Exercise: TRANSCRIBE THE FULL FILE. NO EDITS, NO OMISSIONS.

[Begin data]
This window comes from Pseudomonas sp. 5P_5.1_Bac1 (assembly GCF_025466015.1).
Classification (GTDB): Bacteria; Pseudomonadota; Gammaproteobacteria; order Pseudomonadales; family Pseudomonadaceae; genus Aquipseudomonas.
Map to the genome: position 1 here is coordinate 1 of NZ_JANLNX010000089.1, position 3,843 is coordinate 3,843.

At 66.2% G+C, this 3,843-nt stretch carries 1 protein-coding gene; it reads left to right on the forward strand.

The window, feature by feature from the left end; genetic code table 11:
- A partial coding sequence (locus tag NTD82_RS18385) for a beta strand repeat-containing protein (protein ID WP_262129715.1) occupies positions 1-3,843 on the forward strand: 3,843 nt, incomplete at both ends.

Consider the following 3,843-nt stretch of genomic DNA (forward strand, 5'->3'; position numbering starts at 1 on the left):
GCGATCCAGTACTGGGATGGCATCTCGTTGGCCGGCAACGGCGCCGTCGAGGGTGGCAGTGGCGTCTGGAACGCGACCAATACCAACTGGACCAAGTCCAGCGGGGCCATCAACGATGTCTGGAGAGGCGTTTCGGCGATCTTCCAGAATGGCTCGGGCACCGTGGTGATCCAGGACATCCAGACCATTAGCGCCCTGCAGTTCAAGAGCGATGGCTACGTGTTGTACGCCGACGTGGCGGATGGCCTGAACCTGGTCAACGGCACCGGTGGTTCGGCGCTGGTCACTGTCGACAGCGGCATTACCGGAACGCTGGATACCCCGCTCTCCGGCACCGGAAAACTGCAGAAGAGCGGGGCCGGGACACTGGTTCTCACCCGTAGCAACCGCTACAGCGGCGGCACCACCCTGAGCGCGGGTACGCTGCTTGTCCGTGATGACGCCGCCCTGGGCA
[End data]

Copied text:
This window comes from Pseudomonas sp. 5P_5.1_Bac1 (assembly GCF_025466015.1).
Classification (GTDB): Bacteria; Pseudomonadota; Gammaproteobacteria; order Pseudomonadales; family Pseudomonadaceae; genus Aquipseudomonas.
Map to the genome: position 1 here is coordinate 1 of NZ_JANLNX010000089.1, position 3,843 is coordinate 3,843.

At 66.2% G+C, this 3,843-nt stretch carries 1 protein-coding gene; it reads left to right on the forward strand.

The window, feature by feature from the left end; genetic code table 11:
- A partial coding sequence (locus tag NTD82_RS18385) for a beta strand repeat-containing protein (protein ID WP_262129715.1) occupies positions 1-3,843 on the forward strand: 3,843 nt, incomplete at both ends.

Consider the following 3,843-nt stretch of genomic DNA (forward strand, 5'->3'; position numbering starts at 1 on the left):
GCGATCCAGTACTGGGATGGCATCTCGTTGGCCGGCAACGGCGCCGTCGAGGGTGGCAGTGGCGTCTGGAACGCGACCAATACCAACTGGACCAAGTCCAGCGGGGCCATCAACGATGTCTGGAGAGGCGTTTCGGCGATCTTCCAGAATGGCTCGGGCACCGTGGTGATCCAGGACATCCAGACCATTAGCGCCCTGCAGTTCAAGAGCGATGGCTACGTGTTGTACGCCGACGTGGCGGATGGCCTGAACCTGGTCAACGGCACCGGTGGTTCGGCGCTGGTCACTGTCGACAGCGGCATTACCGGAACGCTGGATACCCCGCTCTCCGGCACCGGAAAACTGCAGAAGAGCGGGGCCGGGACACTGGTTCTCACCCGTAGCAACCGCTACAGCGGCGGCACCACCCTGAGCGCGGGTACGCTGCTTGTCCGTGATGACGCCGCCCTGGGCA